Monday, October 7, 2019

The Rains of Migration

A gorgeous view to the entrance of the Chiricahuan Mountains
Birders often gamble while traveling to new places when searching for new species. Sometimes the weather cooperates.  And sometimes it doesn't.

Jeff tries to get that perfect shot of a Blue-throated Mountain-gem
This past weekend I had the fortune of showing Floridian birding friend Jeff the wonders of the magical Chiricahua mountains. He was in search of several really cool Arizona rarities AND a couple resident birds. 

Wilson's Warbler

(Un)fortunately on our planned outing, it rained all day long with the temps in the lower 50's.  These were the coolest temps we've had in a long time!  I was not appropriately dressed and froze my butt off!  BUT, I love the cold.  It makes me happy.  And so did the rain.  However, Jeff wasn't having it. This was his ONE shot for several lifers. 

Jeff searches high and low for the White-eared Hummingbird, a species that like to hang out near riparian streams and oak trees
I know how he felt, but truly it was a magical day out even with the rain. I told him not to lose faith.  We'd find birds even in the rain.  They might not be in best photography light, but they'll be around the mountain. Jeff drove with the windows down so I could hear the bird conversations happening around our vehicle. 

A rare Berryline Hummingbird comes to the feeders

Our first stop was for the Berryline Hummingbird at the Southwestern Research Station. It didn't show first thing in the morning.  And it began to rain.  So I suggested we hunt for the Mexican Chickadees first.  Later on in the morning, we returned to a hungry Berryline Hummer feeding at one of the stations. Hummingbirds get super active during rain events so I knew the bird would be around the feeders.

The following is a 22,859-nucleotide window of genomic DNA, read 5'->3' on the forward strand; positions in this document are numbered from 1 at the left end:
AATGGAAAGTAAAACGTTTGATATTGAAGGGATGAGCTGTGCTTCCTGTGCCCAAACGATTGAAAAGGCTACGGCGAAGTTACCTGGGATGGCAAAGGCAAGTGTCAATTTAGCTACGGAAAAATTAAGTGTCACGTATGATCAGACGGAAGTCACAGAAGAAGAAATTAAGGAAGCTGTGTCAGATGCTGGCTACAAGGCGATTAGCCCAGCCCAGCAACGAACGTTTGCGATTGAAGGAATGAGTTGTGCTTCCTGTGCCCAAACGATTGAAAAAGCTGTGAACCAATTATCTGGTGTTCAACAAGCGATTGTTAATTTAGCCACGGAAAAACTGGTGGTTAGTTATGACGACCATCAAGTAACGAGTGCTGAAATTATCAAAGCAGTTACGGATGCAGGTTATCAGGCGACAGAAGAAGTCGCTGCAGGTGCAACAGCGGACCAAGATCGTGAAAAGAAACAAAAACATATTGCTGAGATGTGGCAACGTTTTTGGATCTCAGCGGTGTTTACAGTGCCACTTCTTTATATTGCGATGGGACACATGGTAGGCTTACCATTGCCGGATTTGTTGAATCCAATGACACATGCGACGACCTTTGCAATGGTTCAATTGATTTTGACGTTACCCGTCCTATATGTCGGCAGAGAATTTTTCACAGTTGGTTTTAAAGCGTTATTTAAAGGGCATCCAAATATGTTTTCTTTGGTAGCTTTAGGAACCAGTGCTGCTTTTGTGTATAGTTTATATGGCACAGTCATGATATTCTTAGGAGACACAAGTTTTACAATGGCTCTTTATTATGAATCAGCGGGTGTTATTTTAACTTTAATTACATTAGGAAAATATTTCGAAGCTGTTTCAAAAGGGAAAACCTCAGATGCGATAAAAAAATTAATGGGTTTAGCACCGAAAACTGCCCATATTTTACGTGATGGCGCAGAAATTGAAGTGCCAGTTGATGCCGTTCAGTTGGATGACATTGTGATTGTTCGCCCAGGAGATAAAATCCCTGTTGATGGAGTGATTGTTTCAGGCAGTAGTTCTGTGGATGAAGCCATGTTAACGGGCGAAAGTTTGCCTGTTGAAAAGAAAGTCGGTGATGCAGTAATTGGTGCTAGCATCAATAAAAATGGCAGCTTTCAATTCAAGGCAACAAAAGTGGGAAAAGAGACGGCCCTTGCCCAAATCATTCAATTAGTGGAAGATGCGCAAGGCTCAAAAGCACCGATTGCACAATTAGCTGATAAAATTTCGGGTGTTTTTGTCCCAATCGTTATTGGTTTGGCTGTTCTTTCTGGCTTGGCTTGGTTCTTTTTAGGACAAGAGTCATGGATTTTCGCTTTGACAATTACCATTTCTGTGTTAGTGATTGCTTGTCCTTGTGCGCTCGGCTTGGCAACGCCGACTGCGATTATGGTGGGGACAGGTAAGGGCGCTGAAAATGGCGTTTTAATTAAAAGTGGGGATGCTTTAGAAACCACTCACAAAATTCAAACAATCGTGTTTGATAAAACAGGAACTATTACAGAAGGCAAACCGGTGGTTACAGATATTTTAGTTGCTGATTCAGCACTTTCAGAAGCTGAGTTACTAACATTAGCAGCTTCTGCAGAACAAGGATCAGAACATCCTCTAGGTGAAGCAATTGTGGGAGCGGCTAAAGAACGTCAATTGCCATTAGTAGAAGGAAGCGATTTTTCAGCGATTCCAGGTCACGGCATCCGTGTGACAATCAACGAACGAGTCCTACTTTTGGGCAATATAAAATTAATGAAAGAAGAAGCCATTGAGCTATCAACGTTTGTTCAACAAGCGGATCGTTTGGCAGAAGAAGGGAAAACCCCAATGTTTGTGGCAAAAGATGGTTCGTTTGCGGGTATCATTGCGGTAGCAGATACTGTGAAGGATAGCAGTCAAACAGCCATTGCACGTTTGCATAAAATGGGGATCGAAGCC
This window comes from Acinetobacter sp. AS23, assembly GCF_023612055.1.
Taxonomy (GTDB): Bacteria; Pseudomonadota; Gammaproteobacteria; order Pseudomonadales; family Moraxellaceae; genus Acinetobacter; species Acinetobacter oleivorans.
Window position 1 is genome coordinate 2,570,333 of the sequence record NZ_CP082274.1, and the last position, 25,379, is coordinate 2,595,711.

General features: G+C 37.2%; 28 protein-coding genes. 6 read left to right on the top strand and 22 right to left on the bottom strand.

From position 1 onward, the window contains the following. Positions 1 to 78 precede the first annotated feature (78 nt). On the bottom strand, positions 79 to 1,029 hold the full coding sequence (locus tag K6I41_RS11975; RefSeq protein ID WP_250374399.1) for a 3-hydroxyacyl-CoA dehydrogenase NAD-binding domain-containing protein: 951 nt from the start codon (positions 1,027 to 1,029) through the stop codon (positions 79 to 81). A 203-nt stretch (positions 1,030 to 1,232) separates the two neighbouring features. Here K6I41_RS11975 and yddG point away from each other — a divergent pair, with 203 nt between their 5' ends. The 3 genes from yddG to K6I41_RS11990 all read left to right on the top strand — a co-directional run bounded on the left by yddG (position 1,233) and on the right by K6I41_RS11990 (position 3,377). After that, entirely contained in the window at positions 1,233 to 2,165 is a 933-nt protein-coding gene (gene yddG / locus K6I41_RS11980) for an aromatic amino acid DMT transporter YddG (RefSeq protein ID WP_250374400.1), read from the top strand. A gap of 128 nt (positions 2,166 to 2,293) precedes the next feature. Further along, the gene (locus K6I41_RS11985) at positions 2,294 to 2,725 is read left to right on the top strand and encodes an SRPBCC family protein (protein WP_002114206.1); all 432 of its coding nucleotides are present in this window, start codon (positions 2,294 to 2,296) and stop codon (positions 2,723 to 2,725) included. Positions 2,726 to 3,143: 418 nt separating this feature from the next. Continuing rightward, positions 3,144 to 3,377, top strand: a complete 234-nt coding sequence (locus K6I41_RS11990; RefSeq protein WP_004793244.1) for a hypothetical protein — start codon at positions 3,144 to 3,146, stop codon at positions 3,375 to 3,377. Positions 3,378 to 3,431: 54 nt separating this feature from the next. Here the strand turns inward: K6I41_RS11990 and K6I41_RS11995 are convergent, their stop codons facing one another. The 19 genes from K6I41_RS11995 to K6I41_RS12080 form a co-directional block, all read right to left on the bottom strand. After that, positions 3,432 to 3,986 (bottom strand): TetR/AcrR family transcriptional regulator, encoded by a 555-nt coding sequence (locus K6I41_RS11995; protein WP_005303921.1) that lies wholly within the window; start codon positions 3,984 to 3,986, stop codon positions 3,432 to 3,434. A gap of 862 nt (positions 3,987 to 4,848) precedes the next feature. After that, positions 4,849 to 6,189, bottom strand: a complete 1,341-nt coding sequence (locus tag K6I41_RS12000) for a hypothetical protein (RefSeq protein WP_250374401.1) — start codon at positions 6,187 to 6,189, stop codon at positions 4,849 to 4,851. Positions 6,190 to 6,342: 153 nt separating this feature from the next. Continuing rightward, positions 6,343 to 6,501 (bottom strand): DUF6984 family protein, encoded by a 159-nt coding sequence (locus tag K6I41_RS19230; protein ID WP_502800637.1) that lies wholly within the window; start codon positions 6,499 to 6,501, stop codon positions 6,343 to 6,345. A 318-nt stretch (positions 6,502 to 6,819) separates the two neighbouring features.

The Berryline Hummingbird is a rarity for Arizona but does often show up several times a year during the summer.  However, they don't always stick around like this female did. While at the Southwestern Research Station, I noticed this vehicle and laughed. It made me think about all the birders who don't have an SUV or bigger car to drive on our rugged Arizona roads.  There are some birders who really chance it out there and gamble their lives with their older vehicles. I'll sometimes arrive at a location and wonder how in the world they safely made it with the car they were driving.  I was once that birder not so long ago:)

While on the road, we had amazing views of a Band-tailed Pigeon. These pigeons are secretive and often skittish in Arizona.  This bird analyzed its situation before quickly flying off. 

My favorite sighting of the day was this Band-tailed Pigeon
High on the Chiricahuan mountains, we drove through the clouds.  These massive gray blobs of moisture began to descend all around us.  The conditions began to turn for the worse. 

At one point, I felt like I was in Oregon or Washington state.  Everything was so green and lush. And while we were driving up to Rustler Park, I began hearing Mexican Chickadees.  And lots of them!